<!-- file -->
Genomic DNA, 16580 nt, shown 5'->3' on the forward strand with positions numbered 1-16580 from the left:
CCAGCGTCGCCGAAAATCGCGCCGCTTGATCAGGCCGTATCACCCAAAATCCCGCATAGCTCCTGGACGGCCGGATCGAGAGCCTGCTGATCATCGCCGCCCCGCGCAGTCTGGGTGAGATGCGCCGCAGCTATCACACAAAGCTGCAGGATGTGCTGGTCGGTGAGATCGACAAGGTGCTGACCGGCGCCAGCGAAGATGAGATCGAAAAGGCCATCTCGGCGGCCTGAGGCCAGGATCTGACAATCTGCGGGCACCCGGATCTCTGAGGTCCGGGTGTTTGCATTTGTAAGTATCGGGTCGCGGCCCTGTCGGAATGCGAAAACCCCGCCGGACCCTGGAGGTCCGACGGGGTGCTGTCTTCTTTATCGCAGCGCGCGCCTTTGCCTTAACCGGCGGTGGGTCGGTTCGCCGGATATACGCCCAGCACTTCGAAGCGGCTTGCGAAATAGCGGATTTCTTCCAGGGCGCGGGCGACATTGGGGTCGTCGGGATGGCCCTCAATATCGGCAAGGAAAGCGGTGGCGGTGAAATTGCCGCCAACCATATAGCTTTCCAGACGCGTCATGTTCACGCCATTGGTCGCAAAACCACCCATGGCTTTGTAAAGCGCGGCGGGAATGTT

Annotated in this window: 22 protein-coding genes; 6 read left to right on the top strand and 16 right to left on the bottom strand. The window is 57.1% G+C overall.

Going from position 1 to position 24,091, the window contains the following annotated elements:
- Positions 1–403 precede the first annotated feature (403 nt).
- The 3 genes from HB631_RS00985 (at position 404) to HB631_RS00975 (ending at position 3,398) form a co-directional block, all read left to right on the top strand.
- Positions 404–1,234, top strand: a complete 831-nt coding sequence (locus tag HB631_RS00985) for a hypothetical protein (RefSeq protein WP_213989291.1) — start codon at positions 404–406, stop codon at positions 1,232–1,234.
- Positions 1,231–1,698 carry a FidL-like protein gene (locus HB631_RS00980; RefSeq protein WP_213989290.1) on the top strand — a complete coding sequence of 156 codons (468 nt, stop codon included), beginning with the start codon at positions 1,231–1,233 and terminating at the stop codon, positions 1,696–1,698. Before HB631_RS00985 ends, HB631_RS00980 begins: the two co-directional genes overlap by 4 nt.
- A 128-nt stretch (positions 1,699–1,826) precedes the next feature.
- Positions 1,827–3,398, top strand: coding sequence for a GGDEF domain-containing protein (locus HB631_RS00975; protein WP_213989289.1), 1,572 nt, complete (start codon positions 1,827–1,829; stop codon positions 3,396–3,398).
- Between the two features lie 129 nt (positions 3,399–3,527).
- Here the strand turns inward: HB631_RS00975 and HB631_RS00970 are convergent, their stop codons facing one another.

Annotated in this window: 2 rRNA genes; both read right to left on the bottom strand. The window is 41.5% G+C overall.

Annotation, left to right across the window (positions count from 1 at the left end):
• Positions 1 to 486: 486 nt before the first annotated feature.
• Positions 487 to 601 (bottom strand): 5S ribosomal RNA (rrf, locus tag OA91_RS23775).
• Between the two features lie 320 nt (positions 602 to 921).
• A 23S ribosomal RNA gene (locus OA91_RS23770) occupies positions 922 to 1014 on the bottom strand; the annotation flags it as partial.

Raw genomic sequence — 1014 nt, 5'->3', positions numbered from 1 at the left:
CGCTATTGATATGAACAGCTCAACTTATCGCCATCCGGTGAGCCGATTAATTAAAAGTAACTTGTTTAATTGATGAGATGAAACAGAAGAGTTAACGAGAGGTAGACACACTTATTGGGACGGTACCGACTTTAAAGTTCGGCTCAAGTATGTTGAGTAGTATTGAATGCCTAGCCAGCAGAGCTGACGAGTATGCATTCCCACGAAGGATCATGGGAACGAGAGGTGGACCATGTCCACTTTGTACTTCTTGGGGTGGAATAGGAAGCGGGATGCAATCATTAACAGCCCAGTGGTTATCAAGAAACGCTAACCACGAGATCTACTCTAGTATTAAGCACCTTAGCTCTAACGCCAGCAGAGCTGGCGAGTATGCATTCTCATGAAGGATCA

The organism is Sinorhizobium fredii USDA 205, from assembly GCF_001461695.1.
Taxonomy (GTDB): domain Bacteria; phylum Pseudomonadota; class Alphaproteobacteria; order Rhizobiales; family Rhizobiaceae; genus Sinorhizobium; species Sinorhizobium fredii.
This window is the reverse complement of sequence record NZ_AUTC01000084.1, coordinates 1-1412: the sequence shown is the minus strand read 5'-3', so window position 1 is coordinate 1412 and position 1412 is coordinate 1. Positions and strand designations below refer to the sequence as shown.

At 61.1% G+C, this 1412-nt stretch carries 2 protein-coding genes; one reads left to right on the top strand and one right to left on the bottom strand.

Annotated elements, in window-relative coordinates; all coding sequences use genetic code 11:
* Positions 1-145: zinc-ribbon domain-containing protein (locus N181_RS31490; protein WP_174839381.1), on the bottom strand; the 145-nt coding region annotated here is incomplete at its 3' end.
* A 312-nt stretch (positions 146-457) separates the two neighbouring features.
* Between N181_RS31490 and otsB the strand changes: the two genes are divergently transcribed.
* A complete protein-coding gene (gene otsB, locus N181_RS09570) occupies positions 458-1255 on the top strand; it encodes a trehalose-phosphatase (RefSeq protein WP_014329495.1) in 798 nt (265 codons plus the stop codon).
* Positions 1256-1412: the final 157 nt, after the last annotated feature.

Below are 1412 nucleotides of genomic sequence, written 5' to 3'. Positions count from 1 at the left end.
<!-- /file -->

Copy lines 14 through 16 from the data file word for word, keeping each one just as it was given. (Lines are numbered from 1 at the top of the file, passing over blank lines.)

Annotation, left to right across the window (positions count from 1 at the left end):
• Positions 1 to 486: 486 nt before the first annotated feature.
• Positions 487 to 601 (bottom strand): 5S ribosomal RNA (rrf, locus tag OA91_RS23775).